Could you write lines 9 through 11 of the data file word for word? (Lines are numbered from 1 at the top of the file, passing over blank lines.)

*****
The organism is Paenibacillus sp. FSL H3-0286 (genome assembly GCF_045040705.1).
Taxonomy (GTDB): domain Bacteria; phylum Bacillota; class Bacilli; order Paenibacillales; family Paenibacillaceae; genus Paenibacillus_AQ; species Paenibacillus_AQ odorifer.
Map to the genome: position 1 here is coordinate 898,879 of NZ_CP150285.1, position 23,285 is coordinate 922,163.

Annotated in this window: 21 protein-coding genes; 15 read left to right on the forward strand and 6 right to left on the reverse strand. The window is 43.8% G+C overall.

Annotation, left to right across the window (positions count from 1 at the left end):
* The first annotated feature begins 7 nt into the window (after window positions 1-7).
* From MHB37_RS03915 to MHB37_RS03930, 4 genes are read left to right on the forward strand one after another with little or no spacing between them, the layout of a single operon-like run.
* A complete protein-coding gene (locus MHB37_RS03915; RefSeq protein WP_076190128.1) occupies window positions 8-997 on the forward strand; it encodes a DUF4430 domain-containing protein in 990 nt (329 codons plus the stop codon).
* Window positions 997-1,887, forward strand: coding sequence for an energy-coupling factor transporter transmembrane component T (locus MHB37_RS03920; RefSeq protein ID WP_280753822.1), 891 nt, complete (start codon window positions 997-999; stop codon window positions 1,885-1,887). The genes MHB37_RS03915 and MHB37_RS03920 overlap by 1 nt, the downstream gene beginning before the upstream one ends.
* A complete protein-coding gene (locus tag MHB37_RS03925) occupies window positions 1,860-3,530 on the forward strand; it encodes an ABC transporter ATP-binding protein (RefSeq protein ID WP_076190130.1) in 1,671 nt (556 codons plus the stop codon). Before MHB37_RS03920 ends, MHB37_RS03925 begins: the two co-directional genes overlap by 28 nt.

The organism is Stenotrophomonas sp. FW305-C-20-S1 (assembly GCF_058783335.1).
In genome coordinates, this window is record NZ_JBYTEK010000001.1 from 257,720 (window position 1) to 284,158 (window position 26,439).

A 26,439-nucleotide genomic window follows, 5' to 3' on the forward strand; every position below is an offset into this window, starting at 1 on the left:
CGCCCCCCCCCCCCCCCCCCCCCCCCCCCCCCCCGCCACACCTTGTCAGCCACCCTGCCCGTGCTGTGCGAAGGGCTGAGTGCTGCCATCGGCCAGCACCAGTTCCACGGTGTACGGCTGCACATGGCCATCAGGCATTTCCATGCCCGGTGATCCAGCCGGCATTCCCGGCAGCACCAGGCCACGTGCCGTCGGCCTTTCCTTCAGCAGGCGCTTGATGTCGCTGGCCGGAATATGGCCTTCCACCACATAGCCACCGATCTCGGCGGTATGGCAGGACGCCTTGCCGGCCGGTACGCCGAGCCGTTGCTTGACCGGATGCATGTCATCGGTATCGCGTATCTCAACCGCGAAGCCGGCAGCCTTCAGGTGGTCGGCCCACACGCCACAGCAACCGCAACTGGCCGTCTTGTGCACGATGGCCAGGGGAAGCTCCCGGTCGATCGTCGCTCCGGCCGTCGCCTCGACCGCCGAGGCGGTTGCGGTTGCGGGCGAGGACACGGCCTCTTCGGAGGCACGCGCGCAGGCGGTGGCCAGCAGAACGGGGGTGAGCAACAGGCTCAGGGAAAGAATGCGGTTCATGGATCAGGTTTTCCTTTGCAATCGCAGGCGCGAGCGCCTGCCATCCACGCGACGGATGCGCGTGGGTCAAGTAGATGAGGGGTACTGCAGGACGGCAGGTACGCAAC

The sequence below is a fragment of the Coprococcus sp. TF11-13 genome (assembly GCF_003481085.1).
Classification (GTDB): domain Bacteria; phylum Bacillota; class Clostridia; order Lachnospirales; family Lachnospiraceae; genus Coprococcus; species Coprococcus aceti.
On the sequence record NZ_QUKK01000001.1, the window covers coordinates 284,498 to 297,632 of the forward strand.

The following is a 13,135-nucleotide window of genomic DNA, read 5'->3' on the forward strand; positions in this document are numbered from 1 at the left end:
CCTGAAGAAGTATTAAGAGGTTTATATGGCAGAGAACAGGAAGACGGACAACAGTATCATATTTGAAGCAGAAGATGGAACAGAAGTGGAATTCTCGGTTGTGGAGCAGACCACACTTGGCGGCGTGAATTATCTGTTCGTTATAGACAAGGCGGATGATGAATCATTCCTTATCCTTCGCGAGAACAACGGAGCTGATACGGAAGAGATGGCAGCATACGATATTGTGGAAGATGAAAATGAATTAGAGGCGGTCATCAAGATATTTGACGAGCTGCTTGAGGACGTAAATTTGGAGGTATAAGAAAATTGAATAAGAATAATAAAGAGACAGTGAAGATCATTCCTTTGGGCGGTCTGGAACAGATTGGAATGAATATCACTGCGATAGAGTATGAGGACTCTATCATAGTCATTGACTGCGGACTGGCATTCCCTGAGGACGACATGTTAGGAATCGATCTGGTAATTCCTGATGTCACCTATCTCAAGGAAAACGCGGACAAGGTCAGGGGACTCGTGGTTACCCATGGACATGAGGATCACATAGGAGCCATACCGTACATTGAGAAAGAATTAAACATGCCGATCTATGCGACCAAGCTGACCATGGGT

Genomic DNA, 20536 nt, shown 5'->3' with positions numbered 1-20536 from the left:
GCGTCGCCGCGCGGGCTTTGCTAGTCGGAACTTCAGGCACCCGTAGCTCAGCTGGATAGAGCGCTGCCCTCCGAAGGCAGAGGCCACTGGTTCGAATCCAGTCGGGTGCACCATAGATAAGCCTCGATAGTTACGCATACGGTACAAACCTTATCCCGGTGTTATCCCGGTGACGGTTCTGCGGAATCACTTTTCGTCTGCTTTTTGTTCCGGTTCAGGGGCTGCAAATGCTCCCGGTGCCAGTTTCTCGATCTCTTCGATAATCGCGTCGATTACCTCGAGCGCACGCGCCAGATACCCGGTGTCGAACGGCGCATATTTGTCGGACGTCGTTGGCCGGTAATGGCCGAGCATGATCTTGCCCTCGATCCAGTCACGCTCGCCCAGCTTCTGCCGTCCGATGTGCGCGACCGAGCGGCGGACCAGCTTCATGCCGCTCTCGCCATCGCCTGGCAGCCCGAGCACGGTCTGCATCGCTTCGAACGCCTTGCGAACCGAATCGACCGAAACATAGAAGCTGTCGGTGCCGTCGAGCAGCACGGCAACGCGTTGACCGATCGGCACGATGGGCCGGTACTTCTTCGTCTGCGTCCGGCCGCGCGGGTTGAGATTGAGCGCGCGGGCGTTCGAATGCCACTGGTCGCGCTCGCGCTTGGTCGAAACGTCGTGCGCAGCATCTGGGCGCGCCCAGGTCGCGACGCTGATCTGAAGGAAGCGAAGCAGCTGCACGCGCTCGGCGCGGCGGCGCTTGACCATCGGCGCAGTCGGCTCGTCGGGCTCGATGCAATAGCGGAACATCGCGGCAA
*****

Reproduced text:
* Window positions 997-1,887, forward strand: coding sequence for an energy-coupling factor transporter transmembrane component T (locus MHB37_RS03920; RefSeq protein ID WP_280753822.1), 891 nt, complete (start codon window positions 997-999; stop codon window positions 1,885-1,887). The genes MHB37_RS03915 and MHB37_RS03920 overlap by 1 nt, the downstream gene beginning before the upstream one ends.
* A complete protein-coding gene (locus tag MHB37_RS03925) occupies window positions 1,860-3,530 on the forward strand; it encodes an ABC transporter ATP-binding protein (RefSeq protein ID WP_076190130.1) in 1,671 nt (556 codons plus the stop codon). Before MHB37_RS03920 ends, MHB37_RS03925 begins: the two co-directional genes overlap by 28 nt.

The organism is Stenotrophomonas sp. FW305-C-20-S1 (assembly GCF_058783335.1).